According to a new report published by Human Rights Watch, schools and their students have been negatively affected by the chronic violence in the Democratic Republic of the Congo and need the government to provide increased protection.
The organization released a 58-page report on the issue titled “‘Our School Became the Battlefield’: Using Schools for Child Recruitment and Military Purposes in Eastern Democratic Republic of Congo.”
It reported that “armed groups have attacked schools and recruited children at school or while on their way to school,” among other human rights violations of students.
Some schools have been taken over by armed groups or the national army, preventing or disrupting the building’s educational use, and often opening them up as targets for violence. Many parents are keeping their children home rather than take the risk that they could be raped, abducted, or beaten.
The education of over 10,000 children is being interrupted or prevented.
The report’s co-author, Bede Sheppard, said:
Children’s access to education is more often a fight than a right in many parts of Congo. …Keeping students safely in school should be at the heart of efforts to build durable peace in Congo.
The Human Rights Watch interviewed more than 120 people to gather the information for this report, including students, teachers, and officials from the Education Ministry and the United Nations.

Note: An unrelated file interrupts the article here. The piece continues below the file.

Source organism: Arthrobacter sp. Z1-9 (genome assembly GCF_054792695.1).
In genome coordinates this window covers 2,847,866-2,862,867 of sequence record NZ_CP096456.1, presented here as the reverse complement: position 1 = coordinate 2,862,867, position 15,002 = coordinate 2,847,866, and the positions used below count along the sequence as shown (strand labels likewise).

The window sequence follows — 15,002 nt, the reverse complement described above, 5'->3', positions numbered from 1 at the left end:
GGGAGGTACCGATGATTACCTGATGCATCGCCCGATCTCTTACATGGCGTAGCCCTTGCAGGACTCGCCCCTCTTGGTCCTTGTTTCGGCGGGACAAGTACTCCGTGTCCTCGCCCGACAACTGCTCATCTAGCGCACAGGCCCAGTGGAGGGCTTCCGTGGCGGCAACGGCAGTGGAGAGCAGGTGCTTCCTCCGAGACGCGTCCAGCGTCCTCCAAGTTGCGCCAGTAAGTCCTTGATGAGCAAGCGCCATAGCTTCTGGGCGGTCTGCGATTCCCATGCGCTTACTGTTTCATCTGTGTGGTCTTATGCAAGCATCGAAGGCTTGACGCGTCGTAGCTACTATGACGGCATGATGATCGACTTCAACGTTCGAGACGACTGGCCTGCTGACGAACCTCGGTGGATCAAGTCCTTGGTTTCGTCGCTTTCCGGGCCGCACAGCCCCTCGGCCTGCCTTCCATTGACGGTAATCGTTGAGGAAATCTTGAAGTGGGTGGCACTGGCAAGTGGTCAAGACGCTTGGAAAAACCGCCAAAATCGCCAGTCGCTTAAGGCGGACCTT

The Human Rights Watch blog quoted one teacher’s description of a student’s abduction:
When a fighter knocks on the classroom door, you have to answer. He asked for a girl student. I couldn’t refuse. So I called the girl he named, and she went with him. He didn’t have a gun, but his escorts were behind him, and they had guns.
The report recommended that the Congolese government take action to deter military use of schools, join the international Safe Schools Declaration, and avoid policies that negatively impact education and the safety of students. They have also been asked to hold perpetrators of human rights violations against students and teachers accountable.
The nation’s defense minister has stated that military personnel would face consequences for bringing harm to students and their education, but it has proven to be an empty promise since no laws dealing with the issue are on the books and no one has been prosecuted.
Problems in the nation’s schools rose sharply in 2012 after the Congolese army officially began a military effort against the M23 rebel group. That group was disbanded in November of 2013, but the violence has continued against other groups.
The eastern Congo has seen decades of ethnic conflict, reports Yahoo News, as groups vie for control of mineral resources and the power that comes with it.